Courville said the next commission meeting is set for Oct. 3, but said he believes a weekend-only season could open as early as Sept. 28.

“We don’t know the participation we will get after having a season, then closing it, then reopening it,” Courville said. “There are many more factors now, school, football, and people thinking about other things now that summer is gone.”

Courville complimented the staff, especially marine biologist Jason Adriance, for LA Creel work and said he expects to find hesitancy in announcing a given number of days for an extended fall snapper season.

“Jason has done a nice job comparing weather and landings, but it’s still a guess. If we get good weather, then small boats can access the fishery, but if it gets bumpy, it’s a different story,” Courville said.

“But that’s the purpose of last year and this year,” he said. “That’s the purpose of the EFP. It’s to gauge how anglers will react and respond to seasons.

“My preference? I’d like to see us just go a little over,” Courville said. “I’m not in favor of giving away any of Louisiana’s resources to other (Gulf of Mexico) states. They certainly are not standing in line to give it to us.

“And that’s not to imply going over is a mark against LA Creel, because it’s not. LA Creel is very accurate, and our biologists work hard to keep it that way.”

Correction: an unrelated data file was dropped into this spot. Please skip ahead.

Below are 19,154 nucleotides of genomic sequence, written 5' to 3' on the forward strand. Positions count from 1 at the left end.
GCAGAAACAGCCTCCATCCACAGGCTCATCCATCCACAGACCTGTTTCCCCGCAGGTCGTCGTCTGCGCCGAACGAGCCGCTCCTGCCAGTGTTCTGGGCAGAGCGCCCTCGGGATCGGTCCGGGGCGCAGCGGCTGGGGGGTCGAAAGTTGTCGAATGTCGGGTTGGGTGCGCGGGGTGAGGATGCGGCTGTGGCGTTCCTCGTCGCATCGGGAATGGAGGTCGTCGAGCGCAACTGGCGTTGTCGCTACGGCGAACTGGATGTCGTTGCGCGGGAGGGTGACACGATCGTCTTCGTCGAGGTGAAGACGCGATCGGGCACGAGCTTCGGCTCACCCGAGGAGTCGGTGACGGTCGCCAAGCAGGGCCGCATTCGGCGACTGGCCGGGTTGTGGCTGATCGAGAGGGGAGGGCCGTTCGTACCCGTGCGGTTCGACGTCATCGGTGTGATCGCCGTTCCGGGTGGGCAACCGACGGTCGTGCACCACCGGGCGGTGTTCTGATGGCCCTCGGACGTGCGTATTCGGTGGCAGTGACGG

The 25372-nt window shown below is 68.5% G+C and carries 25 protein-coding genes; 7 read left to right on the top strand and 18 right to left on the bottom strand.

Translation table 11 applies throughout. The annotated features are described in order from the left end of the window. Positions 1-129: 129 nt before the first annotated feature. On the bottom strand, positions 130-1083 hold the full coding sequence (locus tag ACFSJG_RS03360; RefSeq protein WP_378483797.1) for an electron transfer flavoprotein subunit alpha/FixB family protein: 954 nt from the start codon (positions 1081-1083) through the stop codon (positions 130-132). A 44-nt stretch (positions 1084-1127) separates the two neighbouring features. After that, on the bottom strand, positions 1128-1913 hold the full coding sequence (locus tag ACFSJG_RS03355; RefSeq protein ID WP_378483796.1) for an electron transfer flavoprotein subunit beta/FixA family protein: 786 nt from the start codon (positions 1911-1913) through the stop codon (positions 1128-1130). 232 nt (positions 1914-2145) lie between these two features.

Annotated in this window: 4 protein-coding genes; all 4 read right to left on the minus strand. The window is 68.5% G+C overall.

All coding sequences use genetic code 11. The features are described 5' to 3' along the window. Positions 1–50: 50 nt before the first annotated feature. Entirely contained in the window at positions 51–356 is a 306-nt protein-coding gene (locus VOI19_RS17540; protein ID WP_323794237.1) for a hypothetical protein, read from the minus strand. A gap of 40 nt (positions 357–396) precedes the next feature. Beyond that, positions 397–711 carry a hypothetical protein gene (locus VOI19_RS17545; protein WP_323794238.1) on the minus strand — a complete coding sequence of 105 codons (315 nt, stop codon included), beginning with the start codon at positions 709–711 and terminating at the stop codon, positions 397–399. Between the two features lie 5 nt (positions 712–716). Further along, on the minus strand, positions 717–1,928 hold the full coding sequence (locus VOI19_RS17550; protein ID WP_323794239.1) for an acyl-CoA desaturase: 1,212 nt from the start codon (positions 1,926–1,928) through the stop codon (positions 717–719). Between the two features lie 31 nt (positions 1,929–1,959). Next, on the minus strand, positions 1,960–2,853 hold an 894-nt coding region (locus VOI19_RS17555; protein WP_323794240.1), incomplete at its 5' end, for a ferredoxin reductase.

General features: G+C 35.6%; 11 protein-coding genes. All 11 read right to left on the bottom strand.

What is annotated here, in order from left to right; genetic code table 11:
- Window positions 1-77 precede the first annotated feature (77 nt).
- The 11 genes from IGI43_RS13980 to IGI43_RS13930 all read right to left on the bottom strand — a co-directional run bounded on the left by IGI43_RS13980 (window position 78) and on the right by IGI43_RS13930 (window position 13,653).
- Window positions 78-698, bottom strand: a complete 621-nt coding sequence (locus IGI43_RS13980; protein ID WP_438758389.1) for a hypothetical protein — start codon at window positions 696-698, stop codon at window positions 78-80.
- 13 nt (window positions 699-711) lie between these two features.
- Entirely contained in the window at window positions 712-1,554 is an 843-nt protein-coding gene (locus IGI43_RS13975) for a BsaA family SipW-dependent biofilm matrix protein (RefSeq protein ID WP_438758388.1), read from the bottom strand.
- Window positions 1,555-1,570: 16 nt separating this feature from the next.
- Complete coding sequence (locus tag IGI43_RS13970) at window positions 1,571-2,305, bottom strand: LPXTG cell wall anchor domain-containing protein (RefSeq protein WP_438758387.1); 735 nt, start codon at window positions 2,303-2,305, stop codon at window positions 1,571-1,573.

An angler's view

To say Rudy Valenciano is an ardent fishermen is selling him short. Catching snapper, whether red or mangroves, is a passion, one he’s passed along to his sons Marcus and Eric.

“They stopped the season way too early,” Valenciano said. “With an increased quota this year, the Wildlife and Fisheries stopped the season when we had 86 percent of the quota counted, and knowing tournaments were over and school was starting.”

Valenciano hit a note dozens of other offshore fishermen have been singing for three weeks, especially after an increase in 2019 allowed catch from the near 750,000 pounds the state had in 2018.

“At Labor Day, we knew there were plenty of red snapper left in the quota,” he said. “LA creel is getting the numbers right, but there are some questions about state charterboats.”

Valenciano looked at the LA Creel chart — it’s posted on the LDWF’s website: wlf.louisiana.gov — and noted an average state charterboat catch of 1,745 pounds through first 12 weekends. Then there was a spike to 14,487 pounds in the Aug. 16-18 weekend, then 16,262 pounds during the three days leading up to Labor Day.

It amounted to 30,749 for those six days, or 59 percent of the 51,983 pounds taken by state charters in the 15 weekends-only season.

There is an explanation: the recreational amberjack season opened Aug. 1 and charterboat operators were quick to announce to customers the opportunity to catch more than the allowed two red snapper per day.

The amberjack season runs through Oct. 31, and any additional red snapper days in the coming weeks would extend that offshore opportunity.